The TCO Estimator shows a substantial difference between the Chinese FOB price and the Chinese TCO cost. See Charts 2a-2b and 3a-3b, which show the assumptions and the output. TCO closes about 80 percent of the cost gap in year one and suggests that the gap is eliminated in year 2.

Note that the assumed 10 percent/year Chinese labor inflation is a small fraction of both the historic rate and the much higher rates described above.

The Reshoring Initiative’s objective is to change the mindset of U.S. supply chain managers from “offshored is cheaper” to “local reduces the Total Cost of Ownership.” We are providing the TCO cost accounting concept to help industry change its sourcing decision process.

To achieve this major cultural change, our effort must be broad. We have created a surge of reshoring publicity with news stories by CBS, USA TODAY, the Wall Street Journal and many industry magazines and websites. Our online Library contains 49 reshoring examples, so OEMs can see how competitors are benefiting from bringing work back to the U.S. Cong. Wolf (R VA) has included in his Manufacturing Strategies Act (H.R.5980) the use of total cost of ownership software. Speaker Pelosi attached to her newsletter, The Gavel, a USA TODAY article in which the Initiative was quoted. We are seeking to work with all government proposals to strengthen U.S. manufacturing.

In addition, the Initiative helps these companies find the most competitive U.S. source through the NTMA/PMA Contract Manufacturing Purchasing Fairs: Emphasizing Reshoring to Bring U.S. Manufacturing Jobs Home. The first Reshoring Fair was held in Irvine, CA on May 12, 2010. The next Fair was in Mashantucket, CT on October 29, 2010 (for details visit www.purchasingfair.com). At the May 12 Fair, 64 percent of the customer companies brought work to be reshored. One hundred thirteen shop salesmen and owners met with the customers to bid on the work.
  The NTMA has held 51 Purchasing Fairs in 25 years and NTMA and PMA have broadened the Fairs. The Fairs not only match OEMs and suppliers already sourcing domestically, but also increasingly emphasize opportunities for reshoring. The Fairs provide a venue for OEMs to conveniently find competitive domestic job shops for custom machined, stamped,
fabricated and injection molded parts, special tooling (molds, dies and fixtures) and special machines.

Before the crash in 2008, the U.S. trade deficit peaked at about $700 billion/yr. Since manufacturing company sales average about $150,000/yr/job, about five million manufacturing jobs would be added if the trade deficit could be balanced by reshoring. The accepted manufacturing multiplier of 1.4 means an additional 7 million other jobs would be created. Thus a total of 5 to 12 million more jobs would be added, reducing U.S. unemployment as low as 2 percent. The resulting increased income and corporate taxes, and reduced unemployment and stimulus program expenses would cut the budget deficit by 30 percent or more. Of course, for some goods, other changes are needed (e.g. a much higher Chinese currency, more domestic energy production, etc.)

The Obama Administration has called for doubling exports in five years and has threatened to tax companies that move jobs offshore. The Administration would strengthen the economy and employment more powerfully and faster by encouraging companies to embrace the Reshoring Initiative, showing the companies that it is in their own interest to keep the jobs here or bring them back. It is far easier for U.S. companies to be competitive on their home field than competing offshore.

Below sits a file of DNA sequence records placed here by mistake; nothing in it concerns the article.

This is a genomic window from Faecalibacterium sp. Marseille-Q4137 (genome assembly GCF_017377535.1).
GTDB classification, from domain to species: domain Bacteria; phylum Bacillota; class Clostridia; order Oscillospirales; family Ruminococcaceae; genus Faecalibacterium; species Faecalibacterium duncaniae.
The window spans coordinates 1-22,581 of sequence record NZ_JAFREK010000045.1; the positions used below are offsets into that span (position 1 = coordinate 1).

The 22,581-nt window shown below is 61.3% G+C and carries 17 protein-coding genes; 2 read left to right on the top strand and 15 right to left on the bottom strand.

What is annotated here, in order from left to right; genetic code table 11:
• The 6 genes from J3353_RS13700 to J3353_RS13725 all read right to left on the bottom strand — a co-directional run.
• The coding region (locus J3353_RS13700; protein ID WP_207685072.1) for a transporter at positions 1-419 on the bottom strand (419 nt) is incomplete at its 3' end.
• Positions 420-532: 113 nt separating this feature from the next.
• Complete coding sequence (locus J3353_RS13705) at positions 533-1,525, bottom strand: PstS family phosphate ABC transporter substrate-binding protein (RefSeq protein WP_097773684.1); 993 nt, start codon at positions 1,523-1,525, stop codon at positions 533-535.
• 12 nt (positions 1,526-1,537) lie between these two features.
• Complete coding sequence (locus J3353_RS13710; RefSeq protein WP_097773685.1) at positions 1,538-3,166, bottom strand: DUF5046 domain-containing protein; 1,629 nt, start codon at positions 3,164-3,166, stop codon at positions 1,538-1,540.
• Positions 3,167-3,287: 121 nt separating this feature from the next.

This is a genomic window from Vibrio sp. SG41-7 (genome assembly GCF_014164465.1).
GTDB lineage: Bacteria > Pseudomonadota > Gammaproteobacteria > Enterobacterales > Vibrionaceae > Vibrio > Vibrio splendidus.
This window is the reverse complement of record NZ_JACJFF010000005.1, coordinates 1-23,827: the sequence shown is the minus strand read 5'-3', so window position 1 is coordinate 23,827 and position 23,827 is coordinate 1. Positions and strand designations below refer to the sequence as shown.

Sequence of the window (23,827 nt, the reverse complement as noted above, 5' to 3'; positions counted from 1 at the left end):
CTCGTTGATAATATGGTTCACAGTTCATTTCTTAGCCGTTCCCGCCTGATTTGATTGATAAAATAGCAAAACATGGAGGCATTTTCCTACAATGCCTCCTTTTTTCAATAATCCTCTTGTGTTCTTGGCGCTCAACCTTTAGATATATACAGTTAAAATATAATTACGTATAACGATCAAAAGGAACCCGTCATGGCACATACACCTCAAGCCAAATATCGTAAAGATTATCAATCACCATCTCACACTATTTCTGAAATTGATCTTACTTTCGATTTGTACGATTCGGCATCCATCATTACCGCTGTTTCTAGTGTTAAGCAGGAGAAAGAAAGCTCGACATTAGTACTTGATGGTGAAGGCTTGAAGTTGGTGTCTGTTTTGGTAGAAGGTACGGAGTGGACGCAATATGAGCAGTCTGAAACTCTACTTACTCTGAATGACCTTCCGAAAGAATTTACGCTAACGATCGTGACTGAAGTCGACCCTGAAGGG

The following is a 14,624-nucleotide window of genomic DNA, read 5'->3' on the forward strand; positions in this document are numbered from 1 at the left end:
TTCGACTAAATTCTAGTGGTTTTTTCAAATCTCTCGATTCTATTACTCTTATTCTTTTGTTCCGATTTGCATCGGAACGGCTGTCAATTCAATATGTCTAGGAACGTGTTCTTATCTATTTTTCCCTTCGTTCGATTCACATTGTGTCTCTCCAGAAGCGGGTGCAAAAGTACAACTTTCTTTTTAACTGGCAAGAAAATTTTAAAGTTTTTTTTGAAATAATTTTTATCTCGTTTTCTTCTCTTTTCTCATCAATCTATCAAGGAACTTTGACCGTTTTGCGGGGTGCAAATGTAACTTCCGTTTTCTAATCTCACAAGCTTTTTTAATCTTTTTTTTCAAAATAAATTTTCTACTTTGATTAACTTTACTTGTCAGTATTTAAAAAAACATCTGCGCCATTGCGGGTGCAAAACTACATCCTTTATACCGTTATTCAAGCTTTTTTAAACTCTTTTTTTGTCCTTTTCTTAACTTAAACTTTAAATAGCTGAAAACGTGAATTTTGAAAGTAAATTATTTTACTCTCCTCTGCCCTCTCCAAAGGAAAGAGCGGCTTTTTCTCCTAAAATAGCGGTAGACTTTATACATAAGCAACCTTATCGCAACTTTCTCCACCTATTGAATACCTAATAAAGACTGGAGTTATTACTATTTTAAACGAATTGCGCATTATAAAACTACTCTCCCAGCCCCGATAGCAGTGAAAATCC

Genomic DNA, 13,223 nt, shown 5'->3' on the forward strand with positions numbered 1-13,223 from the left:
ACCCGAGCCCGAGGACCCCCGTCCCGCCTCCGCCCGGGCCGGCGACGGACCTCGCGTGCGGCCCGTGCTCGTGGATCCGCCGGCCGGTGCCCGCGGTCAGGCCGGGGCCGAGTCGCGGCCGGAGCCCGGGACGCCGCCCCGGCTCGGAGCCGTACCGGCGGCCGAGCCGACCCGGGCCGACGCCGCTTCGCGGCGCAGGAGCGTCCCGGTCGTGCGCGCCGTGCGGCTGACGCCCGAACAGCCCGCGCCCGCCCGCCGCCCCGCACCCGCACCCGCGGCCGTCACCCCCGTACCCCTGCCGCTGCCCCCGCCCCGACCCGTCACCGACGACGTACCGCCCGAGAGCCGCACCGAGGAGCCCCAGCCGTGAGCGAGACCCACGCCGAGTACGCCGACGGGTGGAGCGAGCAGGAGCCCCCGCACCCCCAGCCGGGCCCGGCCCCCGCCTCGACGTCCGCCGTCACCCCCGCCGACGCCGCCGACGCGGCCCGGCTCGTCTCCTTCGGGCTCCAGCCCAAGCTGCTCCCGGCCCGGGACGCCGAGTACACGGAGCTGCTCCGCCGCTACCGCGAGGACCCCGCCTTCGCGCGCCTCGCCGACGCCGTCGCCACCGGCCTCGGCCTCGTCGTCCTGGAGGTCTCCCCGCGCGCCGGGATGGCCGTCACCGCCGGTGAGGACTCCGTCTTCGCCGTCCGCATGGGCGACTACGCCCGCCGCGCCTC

Improving U.S. Competitiveness and Capabilities

Question: How can we build more effective U.S. manufacturing and supply chain capabilities, and revitalize and reshore jobs from overseas?

Answer: (Harry Moser and Subramaniam (Mani) Manivannan):

  • Innovation. This will help to preserve manufacturing and grow it in the future. Among the most interesting opportunities are those that are the complex, difficult to copy and involve core competence technology. Innovation will be enhanced by reshoring because of the clustering benefits of proximity.
  • Technology Investment. Invest in advanced technology and follow the trends of smaller lot sizes, more complexity and multitasking.
  • Flexibility. Manufacturers and supply chains that aren’t flexible are significantly behind and will struggle for survival in the global marketplace.
  • More Capacity. This must come in the form of justifying and investing in new technology; more cost-effective methods; overall leadtime improvement; setup time reduction; a focus on personnel opportunities; and, implementing more value-add into your product.
  • Lean. All supply chains and manufacturers need to think and run a “real lean oriented” sustainable model. One that removes all nonvalue-added costs and earns enough margin to invest in your future by creating a low-cost model in U.S. AME (Association for Manufacturing Excellence) is a good source for lean training benchmarking.
  • DFMA. By offering Design for Manufacturability and Assembly services to their customers, U.S. shops differentiate themselves via their proximity and reduce their and their customer’s labor content so that more work at both tiers will be competitive in the U.S.



U.S. OEMs have offshored work that is demonstrably in their immediate economic interest to reshore. The share of the
offshored work that companies can profitably reshore is increasing due to the wage increases in China and the adaptation of lean, DFMA and increased innovation by U.S. companies. By advancing reshoring and competitive processes at our companies and with our customers we can accelerate the revitalization of U.S. manufacturing.